Productivity Commission continues to peddle false assumptions on copyright
October 25, 2017 | Copyright Advocacy
The Productivity Commission continues its crusade against Australian creators by repeating recommendations on copyright reform based on a mischaracterisation of Australia’s copyright framework.
Copyright Agency CEO Adam Suckling said the copyright sections of the Commission’s “Shifting The Dial” report continue to undermine the value of Australian producers of literature, education materials, music, film and content by repeating falsehoods and misinformation on Australia’s current copyright framework.
“The Productivity Commission continue to say the introduction of the US doctrine of ‘fair use’ would lead to innovation, without providing evidence to support this,” Copyright Agency CEO Adam Suckling said.
“The recommendations on innovation fly in the face of global research showing intellectual property and copyright as a facilitator of innovation and creativity with a lack of business risk appetite and access to venture capital as the real barriers to innovation. In the recently released Global Innovation Index 2017, of the top ten leading innovation countries, only two have ‘fair use’.
“Australians artists, writers, musicians and filmmakers have a right to receive fair payment for their work. The sweeping changes to Australian copyright laws that were being pushed by the Productivity Commission as well as American big tech companies would have seen these protections taken away.”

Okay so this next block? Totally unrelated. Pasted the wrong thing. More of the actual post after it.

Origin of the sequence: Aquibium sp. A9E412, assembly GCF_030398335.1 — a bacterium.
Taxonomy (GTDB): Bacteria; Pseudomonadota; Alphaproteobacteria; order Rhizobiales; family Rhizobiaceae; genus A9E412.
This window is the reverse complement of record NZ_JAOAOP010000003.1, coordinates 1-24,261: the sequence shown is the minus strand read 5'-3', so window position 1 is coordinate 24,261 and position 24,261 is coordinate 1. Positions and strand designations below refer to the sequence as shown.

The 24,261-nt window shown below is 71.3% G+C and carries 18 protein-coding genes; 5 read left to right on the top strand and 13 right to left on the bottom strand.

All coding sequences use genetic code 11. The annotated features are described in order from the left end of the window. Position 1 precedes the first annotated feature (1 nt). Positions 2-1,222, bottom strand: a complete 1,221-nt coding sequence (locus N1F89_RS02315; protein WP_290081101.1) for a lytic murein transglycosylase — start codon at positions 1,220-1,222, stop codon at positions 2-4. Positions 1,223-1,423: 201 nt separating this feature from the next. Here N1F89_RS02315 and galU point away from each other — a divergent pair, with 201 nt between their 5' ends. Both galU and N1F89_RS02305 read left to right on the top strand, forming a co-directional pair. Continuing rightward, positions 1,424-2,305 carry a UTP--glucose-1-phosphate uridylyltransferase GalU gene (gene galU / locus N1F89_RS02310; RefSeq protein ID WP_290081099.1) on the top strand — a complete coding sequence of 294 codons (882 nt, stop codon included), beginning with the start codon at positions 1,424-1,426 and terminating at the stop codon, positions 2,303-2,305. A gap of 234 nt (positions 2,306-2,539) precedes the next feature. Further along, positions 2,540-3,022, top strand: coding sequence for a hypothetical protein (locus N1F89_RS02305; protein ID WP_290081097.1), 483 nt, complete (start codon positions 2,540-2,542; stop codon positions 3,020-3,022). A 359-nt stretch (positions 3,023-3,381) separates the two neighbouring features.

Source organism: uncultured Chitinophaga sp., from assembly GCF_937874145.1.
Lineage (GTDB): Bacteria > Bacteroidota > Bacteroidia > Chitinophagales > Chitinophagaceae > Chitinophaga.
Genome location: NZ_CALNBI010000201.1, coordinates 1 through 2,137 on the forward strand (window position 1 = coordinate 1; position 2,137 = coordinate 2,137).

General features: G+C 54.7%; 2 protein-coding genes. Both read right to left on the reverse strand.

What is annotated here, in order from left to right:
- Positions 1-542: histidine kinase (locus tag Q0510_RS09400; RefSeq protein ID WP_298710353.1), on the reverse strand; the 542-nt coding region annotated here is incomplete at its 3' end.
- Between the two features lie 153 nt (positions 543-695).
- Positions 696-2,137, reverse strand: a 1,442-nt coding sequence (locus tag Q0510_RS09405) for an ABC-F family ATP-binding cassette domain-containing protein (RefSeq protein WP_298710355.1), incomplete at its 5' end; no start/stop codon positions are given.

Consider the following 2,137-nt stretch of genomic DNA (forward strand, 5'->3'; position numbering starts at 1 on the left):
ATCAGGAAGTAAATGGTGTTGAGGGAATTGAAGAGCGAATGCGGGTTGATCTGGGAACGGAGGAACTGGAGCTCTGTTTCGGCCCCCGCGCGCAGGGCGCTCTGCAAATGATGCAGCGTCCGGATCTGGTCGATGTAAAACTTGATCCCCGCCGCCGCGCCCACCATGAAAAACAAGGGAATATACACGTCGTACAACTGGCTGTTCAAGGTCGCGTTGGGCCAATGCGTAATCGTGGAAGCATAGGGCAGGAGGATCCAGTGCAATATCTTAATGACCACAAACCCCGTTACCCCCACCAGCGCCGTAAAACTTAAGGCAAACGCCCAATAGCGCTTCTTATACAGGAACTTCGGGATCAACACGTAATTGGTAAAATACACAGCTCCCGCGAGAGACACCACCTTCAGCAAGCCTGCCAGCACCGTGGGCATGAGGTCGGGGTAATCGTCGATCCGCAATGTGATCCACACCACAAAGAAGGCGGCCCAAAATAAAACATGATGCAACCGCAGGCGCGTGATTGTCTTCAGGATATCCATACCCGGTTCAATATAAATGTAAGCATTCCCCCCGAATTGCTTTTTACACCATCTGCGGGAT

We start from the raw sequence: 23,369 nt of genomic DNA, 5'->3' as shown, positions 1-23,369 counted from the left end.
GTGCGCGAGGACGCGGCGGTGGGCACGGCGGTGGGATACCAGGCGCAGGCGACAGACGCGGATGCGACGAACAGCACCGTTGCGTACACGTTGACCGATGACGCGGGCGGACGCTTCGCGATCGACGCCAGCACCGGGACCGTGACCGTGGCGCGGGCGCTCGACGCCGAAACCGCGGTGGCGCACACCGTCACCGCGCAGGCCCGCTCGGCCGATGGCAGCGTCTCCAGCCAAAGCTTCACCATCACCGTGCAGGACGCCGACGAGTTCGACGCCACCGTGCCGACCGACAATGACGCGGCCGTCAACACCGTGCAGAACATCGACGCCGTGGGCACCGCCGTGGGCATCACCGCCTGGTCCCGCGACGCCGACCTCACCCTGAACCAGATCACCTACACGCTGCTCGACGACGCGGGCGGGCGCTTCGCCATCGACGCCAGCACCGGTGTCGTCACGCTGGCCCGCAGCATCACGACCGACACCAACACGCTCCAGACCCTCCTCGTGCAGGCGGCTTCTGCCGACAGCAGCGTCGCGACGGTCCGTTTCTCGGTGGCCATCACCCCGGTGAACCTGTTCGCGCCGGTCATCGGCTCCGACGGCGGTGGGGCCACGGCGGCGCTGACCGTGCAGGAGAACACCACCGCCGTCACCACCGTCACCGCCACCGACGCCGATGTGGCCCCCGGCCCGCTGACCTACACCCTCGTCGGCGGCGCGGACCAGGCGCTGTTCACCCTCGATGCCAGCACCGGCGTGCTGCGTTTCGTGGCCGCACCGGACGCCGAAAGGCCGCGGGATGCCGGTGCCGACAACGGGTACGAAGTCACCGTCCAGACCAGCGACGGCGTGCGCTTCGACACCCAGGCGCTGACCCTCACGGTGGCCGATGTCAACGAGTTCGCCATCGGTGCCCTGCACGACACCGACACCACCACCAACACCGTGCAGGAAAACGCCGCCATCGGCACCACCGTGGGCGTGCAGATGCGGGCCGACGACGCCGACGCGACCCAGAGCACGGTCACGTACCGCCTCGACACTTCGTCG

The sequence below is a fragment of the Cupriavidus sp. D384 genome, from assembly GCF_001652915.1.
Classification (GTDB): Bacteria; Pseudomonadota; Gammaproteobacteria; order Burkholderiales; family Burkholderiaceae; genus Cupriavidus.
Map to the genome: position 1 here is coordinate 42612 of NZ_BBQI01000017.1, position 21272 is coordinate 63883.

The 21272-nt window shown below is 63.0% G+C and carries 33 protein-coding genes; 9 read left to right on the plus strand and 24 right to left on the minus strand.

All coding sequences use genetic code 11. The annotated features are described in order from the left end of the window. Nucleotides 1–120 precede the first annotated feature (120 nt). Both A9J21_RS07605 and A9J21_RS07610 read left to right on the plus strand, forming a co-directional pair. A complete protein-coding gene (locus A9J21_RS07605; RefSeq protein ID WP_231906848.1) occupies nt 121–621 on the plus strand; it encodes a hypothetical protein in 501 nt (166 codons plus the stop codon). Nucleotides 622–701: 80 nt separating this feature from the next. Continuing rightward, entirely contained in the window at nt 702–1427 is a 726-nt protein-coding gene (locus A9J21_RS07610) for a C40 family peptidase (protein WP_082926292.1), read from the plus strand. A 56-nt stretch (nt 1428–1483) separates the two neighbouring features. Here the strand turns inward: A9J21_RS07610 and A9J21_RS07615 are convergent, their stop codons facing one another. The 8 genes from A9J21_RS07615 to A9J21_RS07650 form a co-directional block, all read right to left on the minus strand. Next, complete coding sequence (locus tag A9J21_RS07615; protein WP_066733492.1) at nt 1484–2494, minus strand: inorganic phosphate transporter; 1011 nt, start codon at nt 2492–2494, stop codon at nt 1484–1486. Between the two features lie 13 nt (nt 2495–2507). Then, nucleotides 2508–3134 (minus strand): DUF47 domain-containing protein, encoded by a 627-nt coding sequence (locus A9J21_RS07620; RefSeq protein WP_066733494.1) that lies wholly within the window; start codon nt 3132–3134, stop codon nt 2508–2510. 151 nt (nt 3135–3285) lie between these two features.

“The Commission also continues to repeat falsehoods around Australia’s current copyright framework with assumptions that copyright material cannot be accessed through Massive Open Online Courses (MOOCs) or online teaching platforms. The fact is the statutory licence for education has been able to encompass developments such as learning management systems, tablets and MOOCs.”
“Of course we must continue to evolve our copyright systems so that we can make the best use of new technologies to create, distribute and consume new Australian content. The Copyright Agency worked closely with key stakeholders to agree changes to the copyright regime that recently went through the Parliament.”
Of the 380 detailed submissions to the Commission’s recent enquiry that covered copyright issues only 38 supported ‘fair use’ and more than 75% of submissions opposed the Commission’s final recommendations.
Copyright Agency | Viscopy is an organisation that collects and distributes copyright fees supporting our 43,000 members made up of writers, illustrators, artists, publishers, journalists and content creators across the literary, educational publishing, media and visual art sectors.